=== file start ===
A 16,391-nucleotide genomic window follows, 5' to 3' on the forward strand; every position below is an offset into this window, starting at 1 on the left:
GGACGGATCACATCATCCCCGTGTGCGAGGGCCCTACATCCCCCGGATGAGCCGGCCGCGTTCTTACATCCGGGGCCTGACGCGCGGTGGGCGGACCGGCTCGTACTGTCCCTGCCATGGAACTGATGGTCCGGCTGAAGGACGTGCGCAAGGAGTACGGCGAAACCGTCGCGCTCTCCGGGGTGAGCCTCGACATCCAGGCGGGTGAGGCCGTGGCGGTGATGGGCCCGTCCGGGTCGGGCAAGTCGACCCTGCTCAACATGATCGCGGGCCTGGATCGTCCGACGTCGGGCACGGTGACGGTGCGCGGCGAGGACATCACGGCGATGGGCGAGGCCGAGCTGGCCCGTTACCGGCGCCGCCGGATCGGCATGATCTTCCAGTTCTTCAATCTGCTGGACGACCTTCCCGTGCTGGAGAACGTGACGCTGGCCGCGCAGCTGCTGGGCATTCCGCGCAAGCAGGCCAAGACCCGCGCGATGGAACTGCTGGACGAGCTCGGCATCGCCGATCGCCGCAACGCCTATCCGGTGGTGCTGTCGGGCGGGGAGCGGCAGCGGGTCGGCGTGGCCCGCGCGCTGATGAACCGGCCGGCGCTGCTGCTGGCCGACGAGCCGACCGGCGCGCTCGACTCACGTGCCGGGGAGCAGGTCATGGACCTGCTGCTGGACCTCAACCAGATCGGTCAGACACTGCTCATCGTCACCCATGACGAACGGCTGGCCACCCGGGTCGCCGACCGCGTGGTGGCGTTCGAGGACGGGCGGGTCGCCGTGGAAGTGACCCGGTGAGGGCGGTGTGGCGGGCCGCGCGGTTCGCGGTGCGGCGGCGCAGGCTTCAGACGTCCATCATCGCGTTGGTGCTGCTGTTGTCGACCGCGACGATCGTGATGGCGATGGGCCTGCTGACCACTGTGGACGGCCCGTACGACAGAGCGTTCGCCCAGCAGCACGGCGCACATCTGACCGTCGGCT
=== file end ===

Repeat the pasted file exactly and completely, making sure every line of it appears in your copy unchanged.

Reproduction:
A 16,391-nucleotide genomic window follows, 5' to 3' on the forward strand; every position below is an offset into this window, starting at 1 on the left:
GGACGGATCACATCATCCCCGTGTGCGAGGGCCCTACATCCCCCGGATGAGCCGGCCGCGTTCTTACATCCGGGGCCTGACGCGCGGTGGGCGGACCGGCTCGTACTGTCCCTGCCATGGAACTGATGGTCCGGCTGAAGGACGTGCGCAAGGAGTACGGCGAAACCGTCGCGCTCTCCGGGGTGAGCCTCGACATCCAGGCGGGTGAGGCCGTGGCGGTGATGGGCCCGTCCGGGTCGGGCAAGTCGACCCTGCTCAACATGATCGCGGGCCTGGATCGTCCGACGTCGGGCACGGTGACGGTGCGCGGCGAGGACATCACGGCGATGGGCGAGGCCGAGCTGGCCCGTTACCGGCGCCGCCGGATCGGCATGATCTTCCAGTTCTTCAATCTGCTGGACGACCTTCCCGTGCTGGAGAACGTGACGCTGGCCGCGCAGCTGCTGGGCATTCCGCGCAAGCAGGCCAAGACCCGCGCGATGGAACTGCTGGACGAGCTCGGCATCGCCGATCGCCGCAACGCCTATCCGGTGGTGCTGTCGGGCGGGGAGCGGCAGCGGGTCGGCGTGGCCCGCGCGCTGATGAACCGGCCGGCGCTGCTGCTGGCCGACGAGCCGACCGGCGCGCTCGACTCACGTGCCGGGGAGCAGGTCATGGACCTGCTGCTGGACCTCAACCAGATCGGTCAGACACTGCTCATCGTCACCCATGACGAACGGCTGGCCACCCGGGTCGCCGACCGCGTGGTGGCGTTCGAGGACGGGCGGGTCGCCGTGGAAGTGACCCGGTGAGGGCGGTGTGGCGGGCCGCGCGGTTCGCGGTGCGGCGGCGCAGGCTTCAGACGTCCATCATCGCGTTGGTGCTGCTGTTGTCGACCGCGACGATCGTGATGGCGATGGGCCTGCTGACCACTGTGGACGGCCCGTACGACAGAGCGTTCGCCCAGCAGCACGGCGCACATCTGACCGTCGGCT